Ain’t it grand to know that Mr Plod is hard at work training to apprehend the real criminals in our midst? 

We must establish a register of known Tasmanian hijackers, another of probable hijackers, another of possible hijackers, another of fellow-traveller hijackers, their friends, contacts, workmates, sporting connections and neighbours. 

The police will need all the help they can get.  It’s in the sub-national interest.  To upgrade it to the national interest we need Mick Keelty on the job.  The feds really know how to get their lists in order.

Now that we all know for sure that the real enemy is within, living next door, and in the next suburb, and in the next town, we need to gather information, create a slush fund for a network of informers, infiltrate their open meetings, identify them on talk-back radio and when they speak and write to the media, build a profile of their personality types, and rank them.

Let’s not mess around with remote foreign security threats any more.  All our security problems are internal.  We need to identify them more comprehensively.  Forestry activists are only the tip of the iceberg.  While it is essential these people be put on curfew, legislation curtailing further (even excluding completely) their access to the common law must be strengthened and rigorously applied. A start has already been made in this direction.  The PMAA model is there, the precedent has been set.  It merely requires extension. 

It is also necessary to impose a close watch on these people’s movements, in the public interest, and build extensive dossiers on their links.  They need an acronym for easy recognition.  Any ideas?  “Nimby Nutters – Approach With Extreme Caution”? (NNAWEC)?  A bit long? 

We need to know how far they have permeated all sectors of society.  Are they at work in the timber industry itself?  How large is their presence in our schools and colleges, not to mention the academy, the law, the fourth estate and the civil service?

There is not a moment to waste.  How far have their tentacles encroached into the arena of political influence and power?  Do they have Terry Martin in their pocket, or at a national level, Barnaby Joyce?  Are they trying to interfere with our young David Bartlett being kind, clever and connected in the ways that he has already decided?  He must be left alone to get on with it.  As he has said in defence of Graeme Sturgess swearing at a farmer, swearing at ordinary people (who clearly have no right to speak their minds in the first place) is a necessary part of the ministerial code of conduct, and is enshrined in ethical standards expected of our elected representatives if we are to restore faith in “democracy” as we know it.

I digress, but before I leave this matter of the proper use of language in maintaining the full measure of respect due to our public institutions and office-holders, those in public employ, in government-funded media units for example, must be encouraged in their use of the vernacular.  The Sturgess model should be de rigeur for all official responses to those who would promote public debate and discussion, especially by anonymous letter writers.  The precedent for a partnership between anonymity and government-sponsored vitriol is already well established, but could be further explored with a commensurate increase in funding (perhaps from the health or education allocations, which are obviously out of control).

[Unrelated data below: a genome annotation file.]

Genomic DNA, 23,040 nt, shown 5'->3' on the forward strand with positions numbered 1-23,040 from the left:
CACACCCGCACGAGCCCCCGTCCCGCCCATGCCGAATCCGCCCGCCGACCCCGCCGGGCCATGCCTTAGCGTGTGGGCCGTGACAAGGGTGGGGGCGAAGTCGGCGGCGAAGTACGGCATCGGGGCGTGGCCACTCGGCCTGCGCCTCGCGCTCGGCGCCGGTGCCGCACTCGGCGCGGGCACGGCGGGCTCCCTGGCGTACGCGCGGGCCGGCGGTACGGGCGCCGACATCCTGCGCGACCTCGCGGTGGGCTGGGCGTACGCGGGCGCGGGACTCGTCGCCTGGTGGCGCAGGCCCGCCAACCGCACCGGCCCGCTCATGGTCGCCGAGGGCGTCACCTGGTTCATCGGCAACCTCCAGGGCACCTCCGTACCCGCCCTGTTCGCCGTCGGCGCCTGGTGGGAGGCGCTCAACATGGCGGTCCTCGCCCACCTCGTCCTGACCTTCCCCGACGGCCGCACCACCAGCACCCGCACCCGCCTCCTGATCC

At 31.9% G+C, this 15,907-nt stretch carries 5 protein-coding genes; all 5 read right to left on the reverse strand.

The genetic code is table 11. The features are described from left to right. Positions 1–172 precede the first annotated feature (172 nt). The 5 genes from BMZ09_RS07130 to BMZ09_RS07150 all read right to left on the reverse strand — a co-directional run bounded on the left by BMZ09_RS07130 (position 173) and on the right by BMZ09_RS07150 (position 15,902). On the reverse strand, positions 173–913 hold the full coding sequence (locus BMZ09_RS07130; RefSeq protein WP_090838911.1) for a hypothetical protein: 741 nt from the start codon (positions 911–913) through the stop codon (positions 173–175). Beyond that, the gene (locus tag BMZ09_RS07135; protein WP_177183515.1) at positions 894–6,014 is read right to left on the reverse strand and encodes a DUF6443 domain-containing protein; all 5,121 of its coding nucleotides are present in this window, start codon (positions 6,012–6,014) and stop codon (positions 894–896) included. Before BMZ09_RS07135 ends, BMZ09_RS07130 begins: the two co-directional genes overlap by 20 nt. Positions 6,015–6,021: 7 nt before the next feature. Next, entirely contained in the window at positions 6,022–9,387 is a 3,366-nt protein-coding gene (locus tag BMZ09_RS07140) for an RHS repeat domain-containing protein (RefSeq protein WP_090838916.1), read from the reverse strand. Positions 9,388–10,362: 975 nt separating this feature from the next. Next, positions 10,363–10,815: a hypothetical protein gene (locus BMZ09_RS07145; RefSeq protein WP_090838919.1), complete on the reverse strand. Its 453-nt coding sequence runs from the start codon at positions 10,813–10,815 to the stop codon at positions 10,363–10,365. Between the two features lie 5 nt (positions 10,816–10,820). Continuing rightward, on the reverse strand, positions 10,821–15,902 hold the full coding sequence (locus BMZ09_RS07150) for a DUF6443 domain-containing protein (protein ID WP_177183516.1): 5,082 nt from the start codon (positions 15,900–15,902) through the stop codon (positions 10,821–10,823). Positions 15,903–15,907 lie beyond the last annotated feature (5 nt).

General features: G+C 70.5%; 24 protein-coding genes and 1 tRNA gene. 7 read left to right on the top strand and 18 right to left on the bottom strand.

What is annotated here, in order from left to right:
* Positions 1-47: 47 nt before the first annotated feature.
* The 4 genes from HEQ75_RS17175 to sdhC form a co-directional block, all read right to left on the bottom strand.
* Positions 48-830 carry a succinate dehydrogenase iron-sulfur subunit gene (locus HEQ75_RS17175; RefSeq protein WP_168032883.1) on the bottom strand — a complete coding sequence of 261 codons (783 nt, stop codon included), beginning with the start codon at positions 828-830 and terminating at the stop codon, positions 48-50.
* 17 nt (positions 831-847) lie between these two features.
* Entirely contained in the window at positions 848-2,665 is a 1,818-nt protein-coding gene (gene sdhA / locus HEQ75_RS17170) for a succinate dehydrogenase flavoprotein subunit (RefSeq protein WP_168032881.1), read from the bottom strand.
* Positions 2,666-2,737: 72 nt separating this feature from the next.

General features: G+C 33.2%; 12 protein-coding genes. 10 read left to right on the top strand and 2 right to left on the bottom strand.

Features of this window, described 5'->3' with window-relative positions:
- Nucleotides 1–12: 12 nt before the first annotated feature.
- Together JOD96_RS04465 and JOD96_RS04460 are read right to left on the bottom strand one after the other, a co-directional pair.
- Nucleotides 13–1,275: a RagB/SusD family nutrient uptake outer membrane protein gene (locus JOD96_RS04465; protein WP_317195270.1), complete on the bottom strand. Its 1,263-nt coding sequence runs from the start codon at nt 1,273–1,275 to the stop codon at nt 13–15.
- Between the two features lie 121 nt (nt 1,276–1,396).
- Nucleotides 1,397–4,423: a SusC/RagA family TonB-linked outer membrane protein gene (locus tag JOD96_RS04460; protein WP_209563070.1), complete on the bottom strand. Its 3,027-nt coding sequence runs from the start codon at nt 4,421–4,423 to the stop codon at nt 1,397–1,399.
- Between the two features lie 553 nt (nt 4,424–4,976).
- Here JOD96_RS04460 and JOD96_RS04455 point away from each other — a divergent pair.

Back to police training.  One can only hope that the forestry activist hypothetical is a small part of the overall education and training program for police.  They must be thoroughly aware, in their hearts and minds, of the criminality and threat to the state that exists throughout the community, from top to bottom.

It is incumbent on the Minister of Police to create a special, but large and lavishly funded, internal security unit (ISU), which could take as its model any number of similar forces throughout the world now and in the past.  Otherwise the police might become redundant.  Perhaps the Mugabe model is a little extreme.  The Argentine, Chilean or South African apartheid model would no doubt be worth looking at, as would the rendition program employed at great expense by the current Bush administration.

Finally, but perhaps most important of all, it is vital that whole regions of Tasmania be regarded as potential risks to security, not just groups of people.  After all, whole populations in some districts, men, women and children, farmers, workers, business owners and professionals, are more capable of mounting serious hijacking operations at all Tasmanian airports at the same time, or in a rolling series of strikes.

This type of scenario should be examined more carefully, particularly now that Peter Cundall has more time on his hands for visits to Victoria and elsewhere, ostensibly to speak about gardening, producing healthy food and growing beautiful trees.  Senator Christine Milne also uses flight on a regular basis, and knows all the detail about how pulp mills operate, whether they be at Wesley Vale or the Tamar Valley.  Geoff Law, now in retirement, is no novice when it comes to planning and organizing.

Then there are the asthmatics.  They all need to be carefully watched.  Now there’s a hypothetical scenario the police would be well advised to prepare for.  A bunch of ventolin and seretide-wielding asthmatics of all ages, from the cradle to the wheel-chaired, hijacking Qantas Flight One (QFO) from Launceston on New Year’s Eve, on a one way trip from Western Junction to Bell Bay – a pre-emtive strike, so to speak.

Now, wouldn’t that be an embarrassment if the asthmatics could bring it off?  A real wheeze into 2009.

Peter Henning

 

Peter Henning
We must establish a register of known Tasmanian hijackers, another of probable hijackers, another of possible hijackers, another of fellow-traveller hijackers, their friends, contacts, workmates, sporting connections and neighbours.